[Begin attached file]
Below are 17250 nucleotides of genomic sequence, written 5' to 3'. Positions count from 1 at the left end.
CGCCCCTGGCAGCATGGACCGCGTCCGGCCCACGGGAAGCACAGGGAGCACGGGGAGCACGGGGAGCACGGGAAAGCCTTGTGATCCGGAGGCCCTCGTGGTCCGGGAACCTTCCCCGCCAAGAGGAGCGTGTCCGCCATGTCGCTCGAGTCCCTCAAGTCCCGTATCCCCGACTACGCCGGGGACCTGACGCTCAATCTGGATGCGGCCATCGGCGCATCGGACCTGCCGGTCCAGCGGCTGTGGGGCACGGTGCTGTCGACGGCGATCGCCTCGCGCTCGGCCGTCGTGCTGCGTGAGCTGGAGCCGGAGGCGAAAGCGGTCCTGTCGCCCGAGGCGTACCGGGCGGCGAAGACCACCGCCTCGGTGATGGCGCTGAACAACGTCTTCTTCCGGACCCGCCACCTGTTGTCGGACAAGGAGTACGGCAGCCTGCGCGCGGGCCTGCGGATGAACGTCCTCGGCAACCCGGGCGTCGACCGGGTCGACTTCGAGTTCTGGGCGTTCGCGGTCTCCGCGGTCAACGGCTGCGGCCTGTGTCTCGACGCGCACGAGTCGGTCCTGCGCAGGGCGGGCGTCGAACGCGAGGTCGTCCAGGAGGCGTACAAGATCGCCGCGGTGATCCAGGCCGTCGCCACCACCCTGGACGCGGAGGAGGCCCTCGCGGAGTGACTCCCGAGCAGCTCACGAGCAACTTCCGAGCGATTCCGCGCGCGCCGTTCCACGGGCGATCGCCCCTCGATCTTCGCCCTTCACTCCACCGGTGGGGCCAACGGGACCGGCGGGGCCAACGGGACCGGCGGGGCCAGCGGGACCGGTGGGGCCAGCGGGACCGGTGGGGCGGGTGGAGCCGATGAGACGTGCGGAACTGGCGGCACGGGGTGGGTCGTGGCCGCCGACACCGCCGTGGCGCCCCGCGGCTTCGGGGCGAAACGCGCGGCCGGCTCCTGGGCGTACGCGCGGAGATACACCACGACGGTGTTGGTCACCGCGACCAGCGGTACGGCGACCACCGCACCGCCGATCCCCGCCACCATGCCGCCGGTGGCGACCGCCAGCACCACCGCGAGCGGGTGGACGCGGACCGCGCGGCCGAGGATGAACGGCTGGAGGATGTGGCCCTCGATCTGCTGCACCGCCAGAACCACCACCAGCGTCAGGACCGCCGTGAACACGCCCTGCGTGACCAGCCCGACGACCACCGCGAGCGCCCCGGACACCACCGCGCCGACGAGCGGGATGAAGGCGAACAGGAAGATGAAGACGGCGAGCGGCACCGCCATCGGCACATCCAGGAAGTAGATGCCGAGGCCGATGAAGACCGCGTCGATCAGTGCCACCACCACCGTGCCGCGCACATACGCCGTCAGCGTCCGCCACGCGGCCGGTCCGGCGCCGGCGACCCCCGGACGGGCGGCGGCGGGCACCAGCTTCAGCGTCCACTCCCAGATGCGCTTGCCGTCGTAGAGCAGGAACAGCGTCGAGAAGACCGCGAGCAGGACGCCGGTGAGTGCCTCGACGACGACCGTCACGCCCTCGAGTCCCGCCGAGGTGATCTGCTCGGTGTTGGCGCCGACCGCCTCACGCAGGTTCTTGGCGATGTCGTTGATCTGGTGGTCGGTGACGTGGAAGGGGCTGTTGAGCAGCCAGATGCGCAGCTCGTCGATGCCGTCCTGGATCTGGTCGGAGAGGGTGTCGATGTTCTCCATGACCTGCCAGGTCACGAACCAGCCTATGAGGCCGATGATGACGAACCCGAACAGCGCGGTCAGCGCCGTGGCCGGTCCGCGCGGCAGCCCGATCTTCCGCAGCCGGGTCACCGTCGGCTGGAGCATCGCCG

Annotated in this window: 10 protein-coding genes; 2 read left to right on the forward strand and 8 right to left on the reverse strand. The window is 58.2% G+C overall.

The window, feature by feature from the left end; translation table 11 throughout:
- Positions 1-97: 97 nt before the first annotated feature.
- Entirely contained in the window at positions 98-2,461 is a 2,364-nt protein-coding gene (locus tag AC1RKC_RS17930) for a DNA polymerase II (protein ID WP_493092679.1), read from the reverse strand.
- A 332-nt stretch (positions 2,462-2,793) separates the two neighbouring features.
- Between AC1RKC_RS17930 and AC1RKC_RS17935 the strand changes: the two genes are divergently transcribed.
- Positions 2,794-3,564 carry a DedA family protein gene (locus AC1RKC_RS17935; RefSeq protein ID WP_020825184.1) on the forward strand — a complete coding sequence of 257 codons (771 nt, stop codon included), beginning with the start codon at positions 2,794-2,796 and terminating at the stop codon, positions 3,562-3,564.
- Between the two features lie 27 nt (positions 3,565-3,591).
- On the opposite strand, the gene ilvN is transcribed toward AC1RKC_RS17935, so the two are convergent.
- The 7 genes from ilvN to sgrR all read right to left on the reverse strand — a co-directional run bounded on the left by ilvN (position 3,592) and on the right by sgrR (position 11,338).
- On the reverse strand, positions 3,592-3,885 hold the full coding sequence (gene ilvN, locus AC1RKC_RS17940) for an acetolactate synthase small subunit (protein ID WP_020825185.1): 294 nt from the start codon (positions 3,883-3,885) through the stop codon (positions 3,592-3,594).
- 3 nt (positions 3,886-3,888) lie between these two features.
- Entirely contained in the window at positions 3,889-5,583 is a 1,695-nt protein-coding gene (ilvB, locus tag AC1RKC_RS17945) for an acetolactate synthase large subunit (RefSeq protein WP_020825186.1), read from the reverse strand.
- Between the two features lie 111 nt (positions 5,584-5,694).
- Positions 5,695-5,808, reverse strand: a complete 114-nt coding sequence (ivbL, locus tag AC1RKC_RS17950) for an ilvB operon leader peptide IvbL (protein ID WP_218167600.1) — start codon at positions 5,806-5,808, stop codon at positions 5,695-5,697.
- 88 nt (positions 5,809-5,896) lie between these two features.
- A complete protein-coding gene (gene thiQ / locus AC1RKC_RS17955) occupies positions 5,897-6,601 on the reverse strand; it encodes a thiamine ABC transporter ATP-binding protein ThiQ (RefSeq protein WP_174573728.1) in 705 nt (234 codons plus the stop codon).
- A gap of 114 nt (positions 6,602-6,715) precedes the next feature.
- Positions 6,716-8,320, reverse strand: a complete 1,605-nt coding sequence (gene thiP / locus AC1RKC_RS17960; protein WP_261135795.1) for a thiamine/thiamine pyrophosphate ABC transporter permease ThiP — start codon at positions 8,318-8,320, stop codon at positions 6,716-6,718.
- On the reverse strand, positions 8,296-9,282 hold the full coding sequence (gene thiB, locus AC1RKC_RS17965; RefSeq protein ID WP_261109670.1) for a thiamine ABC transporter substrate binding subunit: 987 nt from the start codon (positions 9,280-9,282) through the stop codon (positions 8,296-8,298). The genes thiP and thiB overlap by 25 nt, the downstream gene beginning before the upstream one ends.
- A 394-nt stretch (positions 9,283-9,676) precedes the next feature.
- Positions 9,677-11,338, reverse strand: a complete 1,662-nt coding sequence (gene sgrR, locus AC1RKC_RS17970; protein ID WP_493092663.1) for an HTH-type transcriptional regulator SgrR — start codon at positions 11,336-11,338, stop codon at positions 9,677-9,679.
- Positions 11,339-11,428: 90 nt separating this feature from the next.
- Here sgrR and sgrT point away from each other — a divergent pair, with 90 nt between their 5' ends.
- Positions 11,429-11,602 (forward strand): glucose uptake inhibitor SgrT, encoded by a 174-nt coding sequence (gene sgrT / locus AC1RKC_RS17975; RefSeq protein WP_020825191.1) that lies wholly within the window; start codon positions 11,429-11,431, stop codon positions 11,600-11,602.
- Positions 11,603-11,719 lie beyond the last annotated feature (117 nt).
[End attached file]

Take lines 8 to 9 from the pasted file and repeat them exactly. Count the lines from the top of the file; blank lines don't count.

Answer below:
- Between AC1RKC_RS17930 and AC1RKC_RS17935 the strand changes: the two genes are divergently transcribed.
- Positions 2,794-3,564 carry a DedA family protein gene (locus AC1RKC_RS17935; RefSeq protein ID WP_020825184.1) on the forward strand — a complete coding sequence of 257 codons (771 nt, stop codon included), beginning with the start codon at positions 2,794-2,796 and terminating at the stop codon, positions 3,562-3,564.